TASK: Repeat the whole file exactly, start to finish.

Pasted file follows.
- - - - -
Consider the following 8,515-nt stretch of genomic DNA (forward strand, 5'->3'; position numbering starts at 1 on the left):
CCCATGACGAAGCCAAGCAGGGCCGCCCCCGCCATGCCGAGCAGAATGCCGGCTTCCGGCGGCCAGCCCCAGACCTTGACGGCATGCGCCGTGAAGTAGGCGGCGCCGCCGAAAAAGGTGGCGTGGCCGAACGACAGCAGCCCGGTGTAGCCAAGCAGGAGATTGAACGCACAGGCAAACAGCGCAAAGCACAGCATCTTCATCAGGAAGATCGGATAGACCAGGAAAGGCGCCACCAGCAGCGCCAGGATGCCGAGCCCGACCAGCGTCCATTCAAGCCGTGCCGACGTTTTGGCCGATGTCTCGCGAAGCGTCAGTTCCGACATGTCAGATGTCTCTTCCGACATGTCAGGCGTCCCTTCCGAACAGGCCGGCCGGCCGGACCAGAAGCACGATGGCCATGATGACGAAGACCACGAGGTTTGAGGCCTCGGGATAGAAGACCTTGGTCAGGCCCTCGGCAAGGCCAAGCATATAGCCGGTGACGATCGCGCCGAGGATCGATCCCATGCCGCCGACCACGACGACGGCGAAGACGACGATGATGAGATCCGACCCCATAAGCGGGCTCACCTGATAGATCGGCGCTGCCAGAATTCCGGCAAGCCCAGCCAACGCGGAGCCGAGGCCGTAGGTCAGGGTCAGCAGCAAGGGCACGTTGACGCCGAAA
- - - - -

Consider the following 8,515-nt stretch of genomic DNA (forward strand, 5'->3'; position numbering starts at 1 on the left):
CCCATGACGAAGCCAAGCAGGGCCGCCCCCGCCATGCCGAGCAGAATGCCGGCTTCCGGCGGCCAGCCCCAGACCTTGACGGCATGCGCCGTGAAGTAGGCGGCGCCGCCGAAAAAGGTGGCGTGGCCGAACGACAGCAGCCCGGTGTAGCCAAGCAGGAGATTGAACGCACAGGCAAACAGCGCAAAGCACAGCATCTTCATCAGGAAGATCGGATAGACCAGGAAAGGCGCCACCAGCAGCGCCAGGATGCCGAGCCCGACCAGCGTCCATTCAAGCCGTGCCGACGTTTTGGCCGATGTCTCGCGAAGCGTCAGTTCCGACATGTCAGATGTCTCTTCCGACATGTCAGGCGTCCCTTCCGAACAGGCCGGCCGGCCGGACCAGAAGCACGATGGCCATGATGACGAAGACCACGAGGTTTGAGGCCTCGGGATAGAAGACCTTGGTCAGGCCCTCGGCAAGGCCAAGCATATAGCCGGTGACGATCGCGCCGAGGATCGATCCCATGCCGCCGACCACGACGACGGCGAAGACGACGATGATGAGATCCGACCCCATAAGCGGGCTCACCTGATAGATCGGCGCTGCCAGAATTCCGGCAAGCCCAGCCAACGCGGAGCCGAGGCCGTAGGTCAGGGTCAGCAGCAAGGGCACGTTGACGCCGAAA